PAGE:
Last Updated: August 2, 2001 Attorney Anne B. Shindell didn’t waste a sound bite last spring in defending her client, Milwaukee Mayor John Norquist, when former City Hall staffer Marilyn Figueroa accused him of sexual harassment. Shindell claimed that because Figueroa was a strong community activist, it was implausible that she was unable to free […]
Last Updated: August 2, 2001
Attorney Anne B. Shindell didn’t waste a sound bite last spring in defending her client, Milwaukee Mayor John Norquist, when former City Hall staffer Marilyn Figueroa accused him of sexual harassment. Shindell claimed that because Figueroa was a strong community activist, it was implausible that she was unable to free herself from a five-year relationship — if it was unwanted. Now it turns out that Shindell, who’s been a professional pit bull herself, was involved in not one but two “abusive” relationships that went on far longer.
The information is contained in a letter Shindell wrote to former Milwaukee County Circuit Court Judge Russell Stamper seeking leniency after her second of three drunk-driving convictions. On July 6, 1999, Shindell told Stamper she had undergone four years of psychotherapy to help her end “an abusive marriage” and “a relationship with a formerly abusive parent.”
Shindell was driving north in the southbound lane on North Port Washington Road in Glendale on January 16, 1999, when she drove onto the median and into a light pole. Shindell told police she was on her way to see a client, although it was past midnight. Police records show Shindell staggered badly and failed all three sobriety tests. Her blood alcohol content was .20, twice the legal limit.
In her letter to Stamper, Shindell said that midway through the psychotherapy dealing with her abusive relationships, she’d been the victim of embezzlement by her financial manager, Carin J. Froehlich. When Froehlich’s e-mail records were turned over to the district attorney, Shindell, now 49, told Stamper she learned that her then-husband and law partner had had a long-running affair with their 34-year-old employee. Froehlich was subsequently sentenced to seven years in prison for embezzling $325,000. “To cope with this level of personal betrayal,” Shindell told Stamper, she had taken the anti-anxiety drug Xanax but had been unaware of how it interacted with alcohol. In another letter to Stamper, Shindell’s psychotherapist, who prescribed “minimal amounts” of the drug, noted that Shindell’s “use of alcohol” had become “excessive” but didn’t “warrant a major intervention.”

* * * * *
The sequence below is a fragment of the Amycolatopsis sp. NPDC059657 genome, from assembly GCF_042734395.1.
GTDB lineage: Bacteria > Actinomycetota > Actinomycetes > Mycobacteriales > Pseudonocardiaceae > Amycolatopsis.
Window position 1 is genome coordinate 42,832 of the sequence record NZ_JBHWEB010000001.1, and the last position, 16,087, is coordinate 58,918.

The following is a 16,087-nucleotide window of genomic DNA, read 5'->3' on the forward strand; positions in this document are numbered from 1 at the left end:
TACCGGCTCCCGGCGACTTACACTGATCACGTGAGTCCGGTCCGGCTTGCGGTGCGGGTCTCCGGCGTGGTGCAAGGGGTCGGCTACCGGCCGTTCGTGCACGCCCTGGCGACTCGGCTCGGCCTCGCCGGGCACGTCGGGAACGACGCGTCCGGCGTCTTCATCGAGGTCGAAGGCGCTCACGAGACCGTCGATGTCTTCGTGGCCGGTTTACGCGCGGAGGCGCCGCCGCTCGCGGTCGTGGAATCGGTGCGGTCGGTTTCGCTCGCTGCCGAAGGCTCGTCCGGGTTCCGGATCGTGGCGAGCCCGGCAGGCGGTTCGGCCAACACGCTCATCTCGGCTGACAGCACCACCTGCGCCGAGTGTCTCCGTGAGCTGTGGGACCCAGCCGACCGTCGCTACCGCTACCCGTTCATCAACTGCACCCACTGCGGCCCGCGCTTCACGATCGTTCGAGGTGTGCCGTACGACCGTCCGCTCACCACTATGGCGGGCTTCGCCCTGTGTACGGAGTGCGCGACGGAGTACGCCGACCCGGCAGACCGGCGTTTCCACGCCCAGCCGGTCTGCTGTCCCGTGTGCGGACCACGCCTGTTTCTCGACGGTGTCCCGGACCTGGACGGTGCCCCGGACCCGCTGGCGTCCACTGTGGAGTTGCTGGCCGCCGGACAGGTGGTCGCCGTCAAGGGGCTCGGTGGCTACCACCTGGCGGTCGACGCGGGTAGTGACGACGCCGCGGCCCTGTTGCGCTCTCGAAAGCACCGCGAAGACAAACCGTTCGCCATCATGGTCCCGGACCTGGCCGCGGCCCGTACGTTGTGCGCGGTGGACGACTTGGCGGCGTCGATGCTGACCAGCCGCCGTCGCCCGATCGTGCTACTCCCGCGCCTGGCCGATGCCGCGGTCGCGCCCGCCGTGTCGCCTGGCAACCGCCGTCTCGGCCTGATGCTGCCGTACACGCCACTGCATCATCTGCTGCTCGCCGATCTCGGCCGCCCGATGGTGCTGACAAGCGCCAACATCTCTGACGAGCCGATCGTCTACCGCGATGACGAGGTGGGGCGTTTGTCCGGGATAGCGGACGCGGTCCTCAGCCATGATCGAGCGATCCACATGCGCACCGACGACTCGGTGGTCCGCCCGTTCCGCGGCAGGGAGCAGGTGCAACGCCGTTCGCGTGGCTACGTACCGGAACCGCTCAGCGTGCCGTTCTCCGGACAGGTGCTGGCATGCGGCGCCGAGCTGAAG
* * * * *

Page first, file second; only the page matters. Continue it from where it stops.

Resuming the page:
Because Shindell had been convicted of drunk driving in 1993, her second offense carried a mandatory jail sentence. Stamper sentenced her to 30 days, suspended her driver’s license for two years and fined her $700. Shindell served her sentence on an electronic monitoring bracelet, but she never paid her fine, and in January of this year, just as she became the mayor’s defender in the media, Milwaukee Circuit Court issued a warrant for her arrest. The warrant was still open on August 1. While reporters had no difficulty finding Shindell for sound bites, six months had passed and no local police authorities had been able to arrest her.